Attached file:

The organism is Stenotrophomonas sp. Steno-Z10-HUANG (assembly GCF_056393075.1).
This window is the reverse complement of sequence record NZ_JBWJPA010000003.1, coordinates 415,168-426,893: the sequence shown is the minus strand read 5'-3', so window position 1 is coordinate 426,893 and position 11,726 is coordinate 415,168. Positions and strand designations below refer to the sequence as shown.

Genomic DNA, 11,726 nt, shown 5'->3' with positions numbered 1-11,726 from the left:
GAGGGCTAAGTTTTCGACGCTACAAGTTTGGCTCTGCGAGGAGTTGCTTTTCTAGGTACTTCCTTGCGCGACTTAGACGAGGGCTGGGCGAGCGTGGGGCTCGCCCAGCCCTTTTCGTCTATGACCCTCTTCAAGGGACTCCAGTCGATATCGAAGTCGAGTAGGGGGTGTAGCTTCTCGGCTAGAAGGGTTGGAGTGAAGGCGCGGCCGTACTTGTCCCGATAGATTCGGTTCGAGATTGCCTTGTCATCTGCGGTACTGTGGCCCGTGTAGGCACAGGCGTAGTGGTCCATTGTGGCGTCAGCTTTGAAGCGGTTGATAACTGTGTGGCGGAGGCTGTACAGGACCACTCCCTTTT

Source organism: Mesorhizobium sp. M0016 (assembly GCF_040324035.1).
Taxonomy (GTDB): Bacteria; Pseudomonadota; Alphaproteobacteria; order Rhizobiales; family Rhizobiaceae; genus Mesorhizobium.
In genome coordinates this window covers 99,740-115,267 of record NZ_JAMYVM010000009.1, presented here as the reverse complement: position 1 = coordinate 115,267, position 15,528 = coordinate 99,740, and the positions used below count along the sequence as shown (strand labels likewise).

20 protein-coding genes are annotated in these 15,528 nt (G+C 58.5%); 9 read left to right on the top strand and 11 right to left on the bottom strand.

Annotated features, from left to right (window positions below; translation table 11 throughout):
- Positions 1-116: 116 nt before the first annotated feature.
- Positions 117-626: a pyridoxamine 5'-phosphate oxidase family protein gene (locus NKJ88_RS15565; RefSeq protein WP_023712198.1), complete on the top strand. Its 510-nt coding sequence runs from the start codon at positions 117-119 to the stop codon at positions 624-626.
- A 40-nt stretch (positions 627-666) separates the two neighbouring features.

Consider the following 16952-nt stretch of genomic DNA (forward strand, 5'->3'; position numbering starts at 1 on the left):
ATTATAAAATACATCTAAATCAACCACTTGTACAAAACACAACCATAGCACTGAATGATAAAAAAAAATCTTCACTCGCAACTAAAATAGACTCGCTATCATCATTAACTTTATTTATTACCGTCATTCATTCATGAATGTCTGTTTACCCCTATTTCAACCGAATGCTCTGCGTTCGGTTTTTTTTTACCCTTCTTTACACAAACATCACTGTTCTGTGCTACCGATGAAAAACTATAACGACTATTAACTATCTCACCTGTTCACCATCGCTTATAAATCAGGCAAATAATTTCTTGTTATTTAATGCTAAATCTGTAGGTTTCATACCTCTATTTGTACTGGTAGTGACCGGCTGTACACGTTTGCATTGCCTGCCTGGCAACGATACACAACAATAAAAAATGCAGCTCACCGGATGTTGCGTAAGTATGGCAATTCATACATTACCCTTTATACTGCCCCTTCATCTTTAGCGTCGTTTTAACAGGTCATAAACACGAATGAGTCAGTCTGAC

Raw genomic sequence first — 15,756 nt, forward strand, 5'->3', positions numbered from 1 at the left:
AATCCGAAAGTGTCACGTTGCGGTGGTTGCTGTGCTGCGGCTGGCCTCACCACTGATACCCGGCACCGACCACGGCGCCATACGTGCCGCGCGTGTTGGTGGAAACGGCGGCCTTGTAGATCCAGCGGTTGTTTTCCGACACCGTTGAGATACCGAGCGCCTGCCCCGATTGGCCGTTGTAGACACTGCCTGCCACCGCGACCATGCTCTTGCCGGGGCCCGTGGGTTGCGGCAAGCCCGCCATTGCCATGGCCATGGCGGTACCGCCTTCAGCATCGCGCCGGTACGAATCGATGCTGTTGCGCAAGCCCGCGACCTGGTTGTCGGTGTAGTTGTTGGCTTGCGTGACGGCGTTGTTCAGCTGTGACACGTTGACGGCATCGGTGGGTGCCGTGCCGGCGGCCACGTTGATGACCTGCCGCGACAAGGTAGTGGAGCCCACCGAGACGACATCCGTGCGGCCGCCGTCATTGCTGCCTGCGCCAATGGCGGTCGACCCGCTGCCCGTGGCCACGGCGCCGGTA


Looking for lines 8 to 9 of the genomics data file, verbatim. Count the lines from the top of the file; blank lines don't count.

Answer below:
20 protein-coding genes are annotated in these 15,528 nt (G+C 58.5%); 9 read left to right on the top strand and 11 right to left on the bottom strand.

Annotated features, from left to right (window positions below; translation table 11 throughout):